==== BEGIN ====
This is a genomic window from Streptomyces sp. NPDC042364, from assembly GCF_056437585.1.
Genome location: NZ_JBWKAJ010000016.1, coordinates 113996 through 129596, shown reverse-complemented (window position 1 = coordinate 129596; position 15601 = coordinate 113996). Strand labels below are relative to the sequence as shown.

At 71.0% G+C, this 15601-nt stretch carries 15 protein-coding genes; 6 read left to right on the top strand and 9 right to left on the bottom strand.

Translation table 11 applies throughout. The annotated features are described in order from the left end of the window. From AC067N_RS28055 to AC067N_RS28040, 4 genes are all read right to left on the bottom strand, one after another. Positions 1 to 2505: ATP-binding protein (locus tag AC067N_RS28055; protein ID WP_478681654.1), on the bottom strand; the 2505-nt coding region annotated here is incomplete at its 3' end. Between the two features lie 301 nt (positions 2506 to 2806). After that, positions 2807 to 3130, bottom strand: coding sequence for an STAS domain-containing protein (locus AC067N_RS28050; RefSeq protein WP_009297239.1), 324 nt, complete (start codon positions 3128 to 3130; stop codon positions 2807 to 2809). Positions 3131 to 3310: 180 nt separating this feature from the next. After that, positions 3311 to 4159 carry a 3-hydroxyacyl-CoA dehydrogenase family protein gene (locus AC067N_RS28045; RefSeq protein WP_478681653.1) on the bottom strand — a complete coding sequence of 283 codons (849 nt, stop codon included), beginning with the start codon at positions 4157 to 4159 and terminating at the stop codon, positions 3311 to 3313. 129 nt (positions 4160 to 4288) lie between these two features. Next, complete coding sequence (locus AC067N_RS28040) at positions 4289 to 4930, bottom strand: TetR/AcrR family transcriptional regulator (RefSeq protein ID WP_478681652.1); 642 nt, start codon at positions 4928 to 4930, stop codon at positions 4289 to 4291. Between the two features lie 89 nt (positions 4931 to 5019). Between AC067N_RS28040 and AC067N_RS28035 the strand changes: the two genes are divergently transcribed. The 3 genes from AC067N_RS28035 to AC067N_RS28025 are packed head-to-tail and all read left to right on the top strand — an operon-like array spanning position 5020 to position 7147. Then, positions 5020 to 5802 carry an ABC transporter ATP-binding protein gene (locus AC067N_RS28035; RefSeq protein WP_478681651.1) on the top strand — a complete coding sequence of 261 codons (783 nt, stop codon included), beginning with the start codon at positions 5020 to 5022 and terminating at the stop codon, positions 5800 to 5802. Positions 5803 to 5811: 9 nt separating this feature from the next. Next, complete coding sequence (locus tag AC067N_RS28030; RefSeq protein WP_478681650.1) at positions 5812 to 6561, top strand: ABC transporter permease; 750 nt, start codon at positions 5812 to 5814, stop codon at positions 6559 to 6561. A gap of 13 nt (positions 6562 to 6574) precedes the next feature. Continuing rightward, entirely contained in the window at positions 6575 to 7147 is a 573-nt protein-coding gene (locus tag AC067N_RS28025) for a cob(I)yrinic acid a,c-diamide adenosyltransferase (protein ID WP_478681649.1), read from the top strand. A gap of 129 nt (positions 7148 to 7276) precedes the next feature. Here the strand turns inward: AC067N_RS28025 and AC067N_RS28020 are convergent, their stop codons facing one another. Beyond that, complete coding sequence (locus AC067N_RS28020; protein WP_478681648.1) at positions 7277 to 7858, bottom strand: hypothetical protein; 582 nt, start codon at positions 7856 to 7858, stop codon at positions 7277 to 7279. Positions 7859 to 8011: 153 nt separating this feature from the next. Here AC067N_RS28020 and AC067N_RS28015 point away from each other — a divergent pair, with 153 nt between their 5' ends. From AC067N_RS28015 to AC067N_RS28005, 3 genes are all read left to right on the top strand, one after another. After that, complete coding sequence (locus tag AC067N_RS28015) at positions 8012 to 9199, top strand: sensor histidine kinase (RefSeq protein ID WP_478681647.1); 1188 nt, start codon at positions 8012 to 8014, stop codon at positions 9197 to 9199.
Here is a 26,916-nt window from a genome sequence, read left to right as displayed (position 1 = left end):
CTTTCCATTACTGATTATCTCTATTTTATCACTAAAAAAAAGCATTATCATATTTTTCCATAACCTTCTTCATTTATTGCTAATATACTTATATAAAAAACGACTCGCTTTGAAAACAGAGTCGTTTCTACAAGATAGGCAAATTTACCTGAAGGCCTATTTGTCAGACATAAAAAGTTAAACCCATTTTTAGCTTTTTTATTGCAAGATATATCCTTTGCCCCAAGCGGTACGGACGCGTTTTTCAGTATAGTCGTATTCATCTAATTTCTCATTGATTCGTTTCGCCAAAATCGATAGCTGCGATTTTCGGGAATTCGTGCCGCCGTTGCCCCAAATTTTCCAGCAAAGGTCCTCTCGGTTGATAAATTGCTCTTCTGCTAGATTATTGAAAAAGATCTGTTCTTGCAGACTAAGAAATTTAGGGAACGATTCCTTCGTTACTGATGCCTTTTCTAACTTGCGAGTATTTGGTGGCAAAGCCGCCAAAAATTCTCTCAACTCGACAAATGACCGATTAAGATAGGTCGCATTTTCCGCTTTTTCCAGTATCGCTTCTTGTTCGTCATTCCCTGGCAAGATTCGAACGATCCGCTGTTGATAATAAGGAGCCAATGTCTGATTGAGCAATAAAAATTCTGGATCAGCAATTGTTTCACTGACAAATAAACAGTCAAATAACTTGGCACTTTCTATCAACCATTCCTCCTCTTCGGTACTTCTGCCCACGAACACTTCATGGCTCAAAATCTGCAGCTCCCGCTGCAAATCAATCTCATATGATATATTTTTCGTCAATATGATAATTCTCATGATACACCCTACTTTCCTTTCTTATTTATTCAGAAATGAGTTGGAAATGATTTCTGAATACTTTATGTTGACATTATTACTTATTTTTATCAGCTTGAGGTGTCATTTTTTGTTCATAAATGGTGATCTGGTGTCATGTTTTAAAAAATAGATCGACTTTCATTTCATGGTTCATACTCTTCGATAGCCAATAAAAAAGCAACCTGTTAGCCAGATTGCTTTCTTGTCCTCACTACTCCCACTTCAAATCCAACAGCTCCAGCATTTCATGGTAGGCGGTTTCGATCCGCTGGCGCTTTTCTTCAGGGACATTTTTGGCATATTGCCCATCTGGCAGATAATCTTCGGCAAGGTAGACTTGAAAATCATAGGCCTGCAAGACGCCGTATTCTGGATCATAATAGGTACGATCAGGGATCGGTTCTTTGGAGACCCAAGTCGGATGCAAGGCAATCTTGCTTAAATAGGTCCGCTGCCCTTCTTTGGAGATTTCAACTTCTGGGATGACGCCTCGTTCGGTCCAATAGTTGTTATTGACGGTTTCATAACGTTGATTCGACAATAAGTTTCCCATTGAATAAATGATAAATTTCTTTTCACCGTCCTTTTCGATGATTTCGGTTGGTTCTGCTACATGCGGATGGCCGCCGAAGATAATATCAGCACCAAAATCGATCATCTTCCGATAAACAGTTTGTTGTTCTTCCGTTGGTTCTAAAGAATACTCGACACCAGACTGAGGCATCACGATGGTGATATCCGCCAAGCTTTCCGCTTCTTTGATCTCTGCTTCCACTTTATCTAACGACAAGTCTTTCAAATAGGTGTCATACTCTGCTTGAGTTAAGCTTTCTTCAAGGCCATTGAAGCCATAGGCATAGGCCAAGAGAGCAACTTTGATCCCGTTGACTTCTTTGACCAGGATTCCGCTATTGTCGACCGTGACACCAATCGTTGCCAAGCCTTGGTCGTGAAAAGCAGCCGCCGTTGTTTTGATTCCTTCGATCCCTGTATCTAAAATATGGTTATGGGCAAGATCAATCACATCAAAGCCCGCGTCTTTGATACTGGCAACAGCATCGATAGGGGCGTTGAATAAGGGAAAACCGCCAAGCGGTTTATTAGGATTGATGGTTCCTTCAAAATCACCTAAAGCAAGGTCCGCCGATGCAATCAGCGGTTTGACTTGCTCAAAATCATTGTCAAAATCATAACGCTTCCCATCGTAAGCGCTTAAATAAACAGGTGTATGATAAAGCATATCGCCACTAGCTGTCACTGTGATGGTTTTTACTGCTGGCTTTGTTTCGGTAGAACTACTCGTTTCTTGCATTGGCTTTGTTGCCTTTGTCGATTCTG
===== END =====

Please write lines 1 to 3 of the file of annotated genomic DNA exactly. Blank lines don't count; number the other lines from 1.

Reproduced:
This is a genomic window from Streptomyces sp. NPDC042364, from assembly GCF_056437585.1.
Genome location: NZ_JBWKAJ010000016.1, coordinates 113996 through 129596, shown reverse-complemented (window position 1 = coordinate 129596; position 15601 = coordinate 113996). Strand labels below are relative to the sequence as shown.

At 71.0% G+C, this 15601-nt stretch carries 15 protein-coding genes; 6 read left to right on the top strand and 9 right to left on the bottom strand.